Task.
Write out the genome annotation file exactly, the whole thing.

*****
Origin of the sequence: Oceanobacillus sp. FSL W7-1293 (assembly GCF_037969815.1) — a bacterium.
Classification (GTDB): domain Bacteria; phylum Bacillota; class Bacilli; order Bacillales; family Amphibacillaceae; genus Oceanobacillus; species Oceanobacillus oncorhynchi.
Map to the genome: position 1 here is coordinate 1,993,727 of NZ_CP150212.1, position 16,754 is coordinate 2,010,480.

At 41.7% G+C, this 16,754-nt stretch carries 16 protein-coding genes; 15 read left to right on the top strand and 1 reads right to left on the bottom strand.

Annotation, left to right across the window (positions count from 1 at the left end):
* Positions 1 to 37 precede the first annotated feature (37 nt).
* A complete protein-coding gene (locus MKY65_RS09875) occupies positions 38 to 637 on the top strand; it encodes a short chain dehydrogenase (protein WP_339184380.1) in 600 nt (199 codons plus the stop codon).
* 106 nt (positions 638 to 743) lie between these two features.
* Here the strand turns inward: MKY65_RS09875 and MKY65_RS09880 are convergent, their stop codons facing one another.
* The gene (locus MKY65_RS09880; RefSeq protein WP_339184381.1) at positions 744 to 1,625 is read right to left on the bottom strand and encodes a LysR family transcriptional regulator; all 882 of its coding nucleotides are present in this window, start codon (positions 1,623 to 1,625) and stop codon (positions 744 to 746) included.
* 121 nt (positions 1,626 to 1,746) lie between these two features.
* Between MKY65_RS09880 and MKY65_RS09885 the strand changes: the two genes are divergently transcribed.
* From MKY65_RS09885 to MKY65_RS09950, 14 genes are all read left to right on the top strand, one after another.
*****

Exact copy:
Origin of the sequence: Oceanobacillus sp. FSL W7-1293 (assembly GCF_037969815.1) — a bacterium.
Classification (GTDB): domain Bacteria; phylum Bacillota; class Bacilli; order Bacillales; family Amphibacillaceae; genus Oceanobacillus; species Oceanobacillus oncorhynchi.
Map to the genome: position 1 here is coordinate 1,993,727 of NZ_CP150212.1, position 16,754 is coordinate 2,010,480.

At 41.7% G+C, this 16,754-nt stretch carries 16 protein-coding genes; 15 read left to right on the top strand and 1 reads right to left on the bottom strand.

Annotation, left to right across the window (positions count from 1 at the left end):
* Positions 1 to 37 precede the first annotated feature (37 nt).
* A complete protein-coding gene (locus MKY65_RS09875) occupies positions 38 to 637 on the top strand; it encodes a short chain dehydrogenase (protein WP_339184380.1) in 600 nt (199 codons plus the stop codon).
* 106 nt (positions 638 to 743) lie between these two features.
* Here the strand turns inward: MKY65_RS09875 and MKY65_RS09880 are convergent, their stop codons facing one another.
* The gene (locus MKY65_RS09880; RefSeq protein WP_339184381.1) at positions 744 to 1,625 is read right to left on the bottom strand and encodes a LysR family transcriptional regulator; all 882 of its coding nucleotides are present in this window, start codon (positions 1,623 to 1,625) and stop codon (positions 744 to 746) included.
* 121 nt (positions 1,626 to 1,746) lie between these two features.
* Between MKY65_RS09880 and MKY65_RS09885 the strand changes: the two genes are divergently transcribed.
* From MKY65_RS09885 to MKY65_RS09950, 14 genes are all read left to right on the top strand, one after another.